CHEM 212

Why I flipped
This class is taught using a flipped model to enable students to watch lecture videos before coming to class.   Leaving class time free to work in small groups on a variety activities designed to help students check and demonstrate their learning progress, including: worksheets, developing pencasts, performing demonstrations, chemistry jeopardy, and interpretative dance.   I feel this approach gives students support from me as well as their peers with the most difficult part of analytical chemistry- actually working the problems.

Course website

Technology Tools
Simple lecture videos
I flipped my entire class the first time I taught CHEM 212, so I was really looking for a simple way to make lecture material digestible for students.  I did a lot of internet research and found that I hate screencasts because they are really boring and often lengthy and hard to follow.  I’ve exclusively used the FIZZ method and recorded on my phone.  The total cost for the semester was $50 in white boards, $10 for dry erase pens.   More recently, I have been going back and revising videos in Captivate to make them more interactive.

Screencast videos
The thing I think screencast videos do really well is show students how to use computer programs.  I ask my students to work a lot in Excel and have used both camtasia and captivate (which I think is easier to use and makes a nicer product) to make videos to help students negotiate Excel.

One of the most useful things I can do for the students in my class is work examples for them.  I do a lot of this in class, but I also like them to have access to these resources outside of class.  Working the problems is the hard part, so I like pencasts because students can see me writing while hearing a narration of my thought process.  This really helps when I make assumptions or use short cuts that are valid, but might not come through without the narration.


In Class
working problems
The main reason I flipped was so that my students wouldn’t have to struggle with working the problems the way I did when I took the class (which I still remember in vivid detail).  With the flipped method, I can work more examples in class and also give them a chance to practice with their peers and I right there to help out when they get stuck.  I’m pretty informal about forming groups so far and I find that students are really willing to discuss problems and help each other out.  By having students collect equations and facts before class, it makes working problems more efficient.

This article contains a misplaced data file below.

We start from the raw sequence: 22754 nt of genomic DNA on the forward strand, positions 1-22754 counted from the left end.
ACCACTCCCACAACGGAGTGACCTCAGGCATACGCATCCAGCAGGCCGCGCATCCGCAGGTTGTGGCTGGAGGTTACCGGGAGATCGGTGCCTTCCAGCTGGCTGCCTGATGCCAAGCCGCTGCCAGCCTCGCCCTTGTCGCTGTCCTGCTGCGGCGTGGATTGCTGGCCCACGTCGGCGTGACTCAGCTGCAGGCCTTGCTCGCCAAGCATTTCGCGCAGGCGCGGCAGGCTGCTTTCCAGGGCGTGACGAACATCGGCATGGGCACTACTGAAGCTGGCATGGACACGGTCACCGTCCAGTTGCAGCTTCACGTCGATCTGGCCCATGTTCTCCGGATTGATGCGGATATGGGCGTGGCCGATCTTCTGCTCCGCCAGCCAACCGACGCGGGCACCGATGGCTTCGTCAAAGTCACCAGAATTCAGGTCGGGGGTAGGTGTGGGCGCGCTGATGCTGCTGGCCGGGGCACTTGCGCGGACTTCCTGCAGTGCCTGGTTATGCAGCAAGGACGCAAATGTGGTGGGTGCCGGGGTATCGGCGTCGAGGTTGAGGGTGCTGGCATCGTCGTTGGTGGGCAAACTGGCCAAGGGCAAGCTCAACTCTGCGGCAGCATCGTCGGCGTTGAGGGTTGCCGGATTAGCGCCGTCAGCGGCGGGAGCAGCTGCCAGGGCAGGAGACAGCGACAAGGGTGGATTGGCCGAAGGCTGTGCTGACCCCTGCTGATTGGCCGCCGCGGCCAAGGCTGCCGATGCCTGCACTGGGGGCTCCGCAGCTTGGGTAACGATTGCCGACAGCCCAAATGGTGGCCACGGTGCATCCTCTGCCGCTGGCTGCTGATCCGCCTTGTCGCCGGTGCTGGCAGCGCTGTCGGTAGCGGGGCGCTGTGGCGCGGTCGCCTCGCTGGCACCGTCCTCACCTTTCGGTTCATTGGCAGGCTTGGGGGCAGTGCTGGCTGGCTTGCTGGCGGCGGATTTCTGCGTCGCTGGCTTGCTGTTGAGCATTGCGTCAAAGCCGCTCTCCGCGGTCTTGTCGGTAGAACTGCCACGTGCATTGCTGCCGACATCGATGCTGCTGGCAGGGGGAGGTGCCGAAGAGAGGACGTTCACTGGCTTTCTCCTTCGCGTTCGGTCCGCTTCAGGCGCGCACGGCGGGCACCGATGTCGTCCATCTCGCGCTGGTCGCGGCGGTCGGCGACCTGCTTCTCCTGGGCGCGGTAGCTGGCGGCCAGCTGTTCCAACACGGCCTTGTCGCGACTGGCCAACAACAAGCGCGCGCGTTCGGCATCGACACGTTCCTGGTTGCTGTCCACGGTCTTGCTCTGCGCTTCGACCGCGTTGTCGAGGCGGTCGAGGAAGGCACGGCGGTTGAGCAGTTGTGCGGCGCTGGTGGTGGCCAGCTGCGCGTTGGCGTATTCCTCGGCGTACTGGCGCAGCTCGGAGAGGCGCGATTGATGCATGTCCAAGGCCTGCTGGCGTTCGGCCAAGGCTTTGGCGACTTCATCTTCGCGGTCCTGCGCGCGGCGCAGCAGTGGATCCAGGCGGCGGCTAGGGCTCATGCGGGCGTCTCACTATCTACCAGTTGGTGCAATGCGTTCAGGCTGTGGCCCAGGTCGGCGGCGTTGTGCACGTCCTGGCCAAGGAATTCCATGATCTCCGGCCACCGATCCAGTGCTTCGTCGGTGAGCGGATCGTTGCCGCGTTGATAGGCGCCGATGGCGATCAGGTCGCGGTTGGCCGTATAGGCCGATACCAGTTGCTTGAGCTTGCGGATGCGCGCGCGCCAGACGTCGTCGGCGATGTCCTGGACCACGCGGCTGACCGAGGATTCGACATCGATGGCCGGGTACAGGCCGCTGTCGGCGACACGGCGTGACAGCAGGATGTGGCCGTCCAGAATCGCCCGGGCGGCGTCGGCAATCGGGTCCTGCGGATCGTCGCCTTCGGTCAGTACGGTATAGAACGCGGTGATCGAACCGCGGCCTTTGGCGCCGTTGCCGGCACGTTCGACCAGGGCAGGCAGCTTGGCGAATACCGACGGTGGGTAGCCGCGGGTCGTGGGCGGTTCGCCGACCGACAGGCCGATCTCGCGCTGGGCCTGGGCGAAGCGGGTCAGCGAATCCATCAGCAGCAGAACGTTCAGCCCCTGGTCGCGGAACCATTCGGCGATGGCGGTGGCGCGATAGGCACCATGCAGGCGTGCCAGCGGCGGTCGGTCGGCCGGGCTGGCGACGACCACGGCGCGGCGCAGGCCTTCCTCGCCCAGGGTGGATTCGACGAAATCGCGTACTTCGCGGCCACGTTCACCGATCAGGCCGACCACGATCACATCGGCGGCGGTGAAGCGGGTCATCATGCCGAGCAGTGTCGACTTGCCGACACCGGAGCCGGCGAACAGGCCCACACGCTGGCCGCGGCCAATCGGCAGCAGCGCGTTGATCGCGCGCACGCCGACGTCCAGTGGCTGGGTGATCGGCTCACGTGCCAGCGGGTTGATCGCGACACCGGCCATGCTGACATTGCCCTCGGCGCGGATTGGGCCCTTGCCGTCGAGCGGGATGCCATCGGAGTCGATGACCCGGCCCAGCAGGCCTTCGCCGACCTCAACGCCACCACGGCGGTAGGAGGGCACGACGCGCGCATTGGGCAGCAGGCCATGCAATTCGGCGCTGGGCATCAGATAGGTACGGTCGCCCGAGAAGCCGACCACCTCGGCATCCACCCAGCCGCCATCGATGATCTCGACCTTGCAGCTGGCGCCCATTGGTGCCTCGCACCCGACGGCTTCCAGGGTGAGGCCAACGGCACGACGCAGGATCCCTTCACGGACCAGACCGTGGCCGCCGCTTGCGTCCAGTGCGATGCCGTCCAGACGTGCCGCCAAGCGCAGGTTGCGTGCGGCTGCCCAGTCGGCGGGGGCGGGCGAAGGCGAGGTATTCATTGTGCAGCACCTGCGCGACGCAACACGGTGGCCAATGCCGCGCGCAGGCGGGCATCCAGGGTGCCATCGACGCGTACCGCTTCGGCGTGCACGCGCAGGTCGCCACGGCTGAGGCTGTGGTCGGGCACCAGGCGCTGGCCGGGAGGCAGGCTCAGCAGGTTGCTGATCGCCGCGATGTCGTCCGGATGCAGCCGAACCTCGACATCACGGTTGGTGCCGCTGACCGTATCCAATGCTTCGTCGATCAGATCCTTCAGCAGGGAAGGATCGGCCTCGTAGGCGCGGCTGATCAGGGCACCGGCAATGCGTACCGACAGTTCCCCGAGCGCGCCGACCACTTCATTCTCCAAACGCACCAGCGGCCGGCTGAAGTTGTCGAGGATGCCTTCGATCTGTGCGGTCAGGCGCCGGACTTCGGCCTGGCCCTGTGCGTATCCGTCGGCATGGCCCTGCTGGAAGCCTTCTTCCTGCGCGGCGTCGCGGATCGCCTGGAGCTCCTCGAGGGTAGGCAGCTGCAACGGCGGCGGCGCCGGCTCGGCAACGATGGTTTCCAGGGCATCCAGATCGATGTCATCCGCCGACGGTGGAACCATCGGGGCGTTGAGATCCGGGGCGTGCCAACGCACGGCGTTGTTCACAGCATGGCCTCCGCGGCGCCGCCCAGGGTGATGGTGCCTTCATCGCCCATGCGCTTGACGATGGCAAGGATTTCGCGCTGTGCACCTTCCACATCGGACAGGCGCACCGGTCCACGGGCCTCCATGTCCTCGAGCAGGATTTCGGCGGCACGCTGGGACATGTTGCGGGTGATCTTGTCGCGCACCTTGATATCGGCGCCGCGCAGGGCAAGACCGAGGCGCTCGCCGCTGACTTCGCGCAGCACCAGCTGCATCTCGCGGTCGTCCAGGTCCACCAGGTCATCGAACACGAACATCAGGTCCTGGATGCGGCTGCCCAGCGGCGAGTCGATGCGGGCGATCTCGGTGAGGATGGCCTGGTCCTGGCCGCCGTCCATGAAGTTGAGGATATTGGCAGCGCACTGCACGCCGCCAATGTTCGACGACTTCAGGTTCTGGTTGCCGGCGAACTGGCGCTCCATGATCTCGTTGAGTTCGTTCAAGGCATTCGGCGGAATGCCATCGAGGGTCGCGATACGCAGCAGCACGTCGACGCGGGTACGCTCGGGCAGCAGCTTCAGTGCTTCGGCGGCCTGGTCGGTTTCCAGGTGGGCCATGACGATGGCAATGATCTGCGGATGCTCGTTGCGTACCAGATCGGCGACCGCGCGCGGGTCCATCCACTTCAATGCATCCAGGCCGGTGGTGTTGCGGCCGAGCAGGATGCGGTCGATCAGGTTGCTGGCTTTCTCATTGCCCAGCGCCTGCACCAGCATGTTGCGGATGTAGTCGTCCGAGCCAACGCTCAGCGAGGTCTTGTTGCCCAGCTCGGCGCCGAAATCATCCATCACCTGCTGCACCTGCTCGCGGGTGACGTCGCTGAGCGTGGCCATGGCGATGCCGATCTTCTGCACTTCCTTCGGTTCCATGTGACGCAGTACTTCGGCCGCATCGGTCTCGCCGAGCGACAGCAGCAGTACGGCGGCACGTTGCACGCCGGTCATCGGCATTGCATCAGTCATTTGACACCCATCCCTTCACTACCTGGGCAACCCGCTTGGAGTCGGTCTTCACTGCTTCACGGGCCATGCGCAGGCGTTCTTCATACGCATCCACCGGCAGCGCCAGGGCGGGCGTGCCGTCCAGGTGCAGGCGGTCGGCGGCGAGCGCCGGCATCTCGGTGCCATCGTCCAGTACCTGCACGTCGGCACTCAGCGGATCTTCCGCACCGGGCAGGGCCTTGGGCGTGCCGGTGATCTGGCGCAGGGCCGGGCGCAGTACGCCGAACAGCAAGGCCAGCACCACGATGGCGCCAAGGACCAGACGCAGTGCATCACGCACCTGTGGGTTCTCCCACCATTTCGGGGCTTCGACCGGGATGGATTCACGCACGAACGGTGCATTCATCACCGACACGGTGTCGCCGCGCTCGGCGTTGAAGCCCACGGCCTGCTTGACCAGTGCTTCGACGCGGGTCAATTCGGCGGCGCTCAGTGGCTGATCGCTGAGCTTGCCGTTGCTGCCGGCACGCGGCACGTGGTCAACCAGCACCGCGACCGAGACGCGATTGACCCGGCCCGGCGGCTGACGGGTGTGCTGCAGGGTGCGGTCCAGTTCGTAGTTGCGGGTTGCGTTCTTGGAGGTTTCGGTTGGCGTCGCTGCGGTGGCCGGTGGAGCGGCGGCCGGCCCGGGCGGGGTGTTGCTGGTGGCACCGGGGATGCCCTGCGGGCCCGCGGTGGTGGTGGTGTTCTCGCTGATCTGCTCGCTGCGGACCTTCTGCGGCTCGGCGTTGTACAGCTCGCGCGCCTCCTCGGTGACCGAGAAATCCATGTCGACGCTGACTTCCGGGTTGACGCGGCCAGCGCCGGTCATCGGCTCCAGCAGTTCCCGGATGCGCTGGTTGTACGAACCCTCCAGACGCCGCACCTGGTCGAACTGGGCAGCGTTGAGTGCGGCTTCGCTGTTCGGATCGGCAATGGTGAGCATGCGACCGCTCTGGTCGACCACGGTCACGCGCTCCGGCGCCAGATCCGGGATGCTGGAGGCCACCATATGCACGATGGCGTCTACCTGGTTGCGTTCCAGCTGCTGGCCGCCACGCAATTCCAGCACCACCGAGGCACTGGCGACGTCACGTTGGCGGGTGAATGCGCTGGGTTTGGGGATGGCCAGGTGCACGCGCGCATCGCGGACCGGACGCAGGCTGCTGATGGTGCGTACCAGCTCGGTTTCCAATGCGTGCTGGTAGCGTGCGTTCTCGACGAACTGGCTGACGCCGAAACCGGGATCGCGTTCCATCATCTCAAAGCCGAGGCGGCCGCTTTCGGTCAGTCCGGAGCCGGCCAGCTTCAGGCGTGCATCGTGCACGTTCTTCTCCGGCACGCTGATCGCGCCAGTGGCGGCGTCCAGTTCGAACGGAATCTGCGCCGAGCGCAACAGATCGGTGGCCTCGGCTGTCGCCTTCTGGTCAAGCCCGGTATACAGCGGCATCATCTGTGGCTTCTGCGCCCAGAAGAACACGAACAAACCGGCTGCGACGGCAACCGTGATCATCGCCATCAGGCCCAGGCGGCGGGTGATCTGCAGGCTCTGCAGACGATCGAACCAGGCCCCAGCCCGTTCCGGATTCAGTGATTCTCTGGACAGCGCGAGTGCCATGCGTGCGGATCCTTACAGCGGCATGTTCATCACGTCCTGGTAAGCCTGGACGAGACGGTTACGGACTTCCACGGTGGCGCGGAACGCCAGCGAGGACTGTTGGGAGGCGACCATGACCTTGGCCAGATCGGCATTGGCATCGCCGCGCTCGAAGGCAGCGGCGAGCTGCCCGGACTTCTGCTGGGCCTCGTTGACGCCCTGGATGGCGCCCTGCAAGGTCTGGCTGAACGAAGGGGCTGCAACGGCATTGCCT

I try to spice up class with more than just working problems.  I try to do something different at least once a week, including:
case studies,
acting out chemical concepts like solubility product, or electrochemical cells
playing jeopardy to test definitions or easy calculations

What I’ve Learned
In my two year experience with flipping, I have found that what I really want students to do is to collect the facts outside class.  I have facilitated this a lot by asking them to fill out worksheets that help them organize definitions, equations, diagram instruments, or describe a concept in their own words.  I also ask students to at least try a problem or two before coming to class so that they either realize that they are able to do the problems or they need more help.  I have found that the worksheets are really helpful to students in collecting and organizing the facts and they are great study aids near test time!

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